I’m apparently the victim of sexual assault. And if you’re a sexually active woman in the 21st century, chances are that you are, too.
That is what I learned from the “exposé” of Aziz Ansari
published this weekend by the feminist website Babe — arguably the worst thing that has happened to the #MeToo movement since it began in October. It transforms what ought to be a movement for women’s empowerment into an emblem for female helplessness.
The headline primes the reader to gird for the very worst: “I went on a date with Aziz Ansari. It turned into the worst night of my life.” Like everyone else, I clicked.
In the 30 or so minutes that followed — recounted beat by cringe-inducing beat — they hooked up. Mr. Ansari persistently tried to have penetrative sex with her, and Grace says she was deeply uncomfortable throughout. At various points, she told the reporter, she attempted to voice her hesitation, and that Mr. Ansari ignored her signals.
At last, she uttered the word “no” for the first time during their encounter, to Mr. Ansari’s suggestion that they have sex in front of a mirror. He said: “‘How about we just chill, but this time with our clothes on?’”
They got dressed, sat on the couch and watched “Seinfeld.” She said to him: “You guys are all the same.” He called her an Uber. She cried on the way home. Fin.
If you are wondering what about this evening constituted the “worst night” of Grace’s life, or why it is being framed as a #MeToo story by a feminist website, you probably feel as confused as Mr. Ansari did the next day. “It was fun meeting you last night,” he texted.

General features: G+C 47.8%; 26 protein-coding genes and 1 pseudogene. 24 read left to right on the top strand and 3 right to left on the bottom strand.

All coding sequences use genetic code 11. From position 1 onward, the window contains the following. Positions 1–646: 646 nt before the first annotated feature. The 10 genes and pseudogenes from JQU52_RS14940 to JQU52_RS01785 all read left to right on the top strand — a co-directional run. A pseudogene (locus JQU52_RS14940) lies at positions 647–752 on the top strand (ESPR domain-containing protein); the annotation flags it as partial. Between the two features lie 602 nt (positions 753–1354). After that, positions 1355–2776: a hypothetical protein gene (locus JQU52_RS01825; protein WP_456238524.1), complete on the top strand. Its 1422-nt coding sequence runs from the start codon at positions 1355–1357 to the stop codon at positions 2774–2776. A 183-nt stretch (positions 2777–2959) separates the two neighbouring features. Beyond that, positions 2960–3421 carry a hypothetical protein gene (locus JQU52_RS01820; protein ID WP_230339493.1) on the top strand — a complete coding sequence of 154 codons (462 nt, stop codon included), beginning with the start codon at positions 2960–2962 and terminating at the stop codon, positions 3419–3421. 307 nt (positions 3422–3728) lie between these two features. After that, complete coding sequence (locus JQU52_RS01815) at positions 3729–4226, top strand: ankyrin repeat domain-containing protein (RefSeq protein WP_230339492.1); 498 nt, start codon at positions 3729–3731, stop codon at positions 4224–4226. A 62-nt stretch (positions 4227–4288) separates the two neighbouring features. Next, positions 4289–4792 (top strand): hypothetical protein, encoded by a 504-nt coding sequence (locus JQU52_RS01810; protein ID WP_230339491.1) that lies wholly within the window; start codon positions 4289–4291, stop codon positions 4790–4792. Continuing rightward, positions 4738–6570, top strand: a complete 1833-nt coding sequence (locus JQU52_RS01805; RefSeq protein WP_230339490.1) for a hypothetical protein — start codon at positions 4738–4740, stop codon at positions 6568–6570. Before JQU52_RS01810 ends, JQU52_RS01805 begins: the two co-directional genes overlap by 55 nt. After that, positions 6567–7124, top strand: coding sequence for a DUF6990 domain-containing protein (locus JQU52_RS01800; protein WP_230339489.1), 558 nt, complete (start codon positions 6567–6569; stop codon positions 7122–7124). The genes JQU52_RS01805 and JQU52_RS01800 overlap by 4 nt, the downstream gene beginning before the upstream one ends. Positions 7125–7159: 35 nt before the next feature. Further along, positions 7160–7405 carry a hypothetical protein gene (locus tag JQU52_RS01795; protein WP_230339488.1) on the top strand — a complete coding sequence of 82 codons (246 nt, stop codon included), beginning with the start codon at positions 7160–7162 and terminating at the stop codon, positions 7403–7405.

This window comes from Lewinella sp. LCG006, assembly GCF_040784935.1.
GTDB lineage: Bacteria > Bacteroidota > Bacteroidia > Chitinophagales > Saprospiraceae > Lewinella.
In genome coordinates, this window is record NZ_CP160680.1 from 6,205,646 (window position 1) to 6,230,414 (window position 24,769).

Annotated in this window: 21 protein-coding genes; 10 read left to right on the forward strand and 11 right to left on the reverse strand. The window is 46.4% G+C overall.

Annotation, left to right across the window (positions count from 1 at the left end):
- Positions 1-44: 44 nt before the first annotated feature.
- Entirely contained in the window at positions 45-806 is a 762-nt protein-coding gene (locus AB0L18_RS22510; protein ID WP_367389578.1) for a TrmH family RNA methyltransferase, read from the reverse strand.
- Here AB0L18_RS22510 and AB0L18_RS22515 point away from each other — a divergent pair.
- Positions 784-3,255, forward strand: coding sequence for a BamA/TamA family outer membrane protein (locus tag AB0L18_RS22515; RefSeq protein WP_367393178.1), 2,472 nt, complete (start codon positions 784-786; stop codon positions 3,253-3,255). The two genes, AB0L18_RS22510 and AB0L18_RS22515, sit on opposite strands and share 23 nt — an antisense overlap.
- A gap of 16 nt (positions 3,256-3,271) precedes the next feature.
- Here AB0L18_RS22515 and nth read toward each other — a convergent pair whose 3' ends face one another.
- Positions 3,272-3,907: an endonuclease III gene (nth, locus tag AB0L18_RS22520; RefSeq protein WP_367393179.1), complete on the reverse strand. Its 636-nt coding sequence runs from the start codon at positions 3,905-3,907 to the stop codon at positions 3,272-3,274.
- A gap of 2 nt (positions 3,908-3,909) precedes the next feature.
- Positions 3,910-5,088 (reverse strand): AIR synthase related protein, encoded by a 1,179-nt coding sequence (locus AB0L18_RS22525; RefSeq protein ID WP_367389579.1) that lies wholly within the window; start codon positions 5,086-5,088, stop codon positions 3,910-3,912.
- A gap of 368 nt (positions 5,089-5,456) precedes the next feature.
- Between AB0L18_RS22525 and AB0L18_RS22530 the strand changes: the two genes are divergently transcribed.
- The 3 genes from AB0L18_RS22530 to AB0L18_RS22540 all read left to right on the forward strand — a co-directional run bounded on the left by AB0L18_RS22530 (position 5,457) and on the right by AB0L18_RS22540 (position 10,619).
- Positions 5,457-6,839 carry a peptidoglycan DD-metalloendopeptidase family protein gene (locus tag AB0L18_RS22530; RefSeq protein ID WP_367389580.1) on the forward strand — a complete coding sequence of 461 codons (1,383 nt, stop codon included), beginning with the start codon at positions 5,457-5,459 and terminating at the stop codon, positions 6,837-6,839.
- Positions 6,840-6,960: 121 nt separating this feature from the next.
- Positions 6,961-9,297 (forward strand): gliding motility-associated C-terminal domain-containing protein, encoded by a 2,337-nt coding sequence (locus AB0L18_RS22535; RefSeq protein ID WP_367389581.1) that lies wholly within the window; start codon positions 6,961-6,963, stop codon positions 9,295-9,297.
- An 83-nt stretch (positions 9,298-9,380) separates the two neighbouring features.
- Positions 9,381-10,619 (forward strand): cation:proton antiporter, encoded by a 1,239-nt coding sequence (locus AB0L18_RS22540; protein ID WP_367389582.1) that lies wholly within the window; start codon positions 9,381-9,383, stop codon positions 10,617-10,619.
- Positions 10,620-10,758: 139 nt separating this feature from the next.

“Last night might’ve been fun for you, but it wasn’t for me,” she responded. “You ignored clear nonverbal cues; you kept going with advances. You had to have noticed I was uncomfortable.” He replied with an apology.
Read Grace’s text message again.
Put in other words: I am angry that you weren’t able to read my mind.
I’m sorry Grace had this experience. I too have had lousy romantic encounters, as has every adult woman I know. I have regretted these encounters, and not said anything at all. And I have regretted them and said so, like Grace did. And I know I am lucky that these unpleasant moments were far from being anything approaching assault or rape, or even the worst night of my life.
But the response to Grace’s story makes me think that many of my fellow feminists might insist that my experience was just that, and for me to define it otherwise is nothing more than my internalized misogyny.
There is a useful term for what Grace experienced on her night with Mr. Ansari. It’s called “bad sex.” It sucks.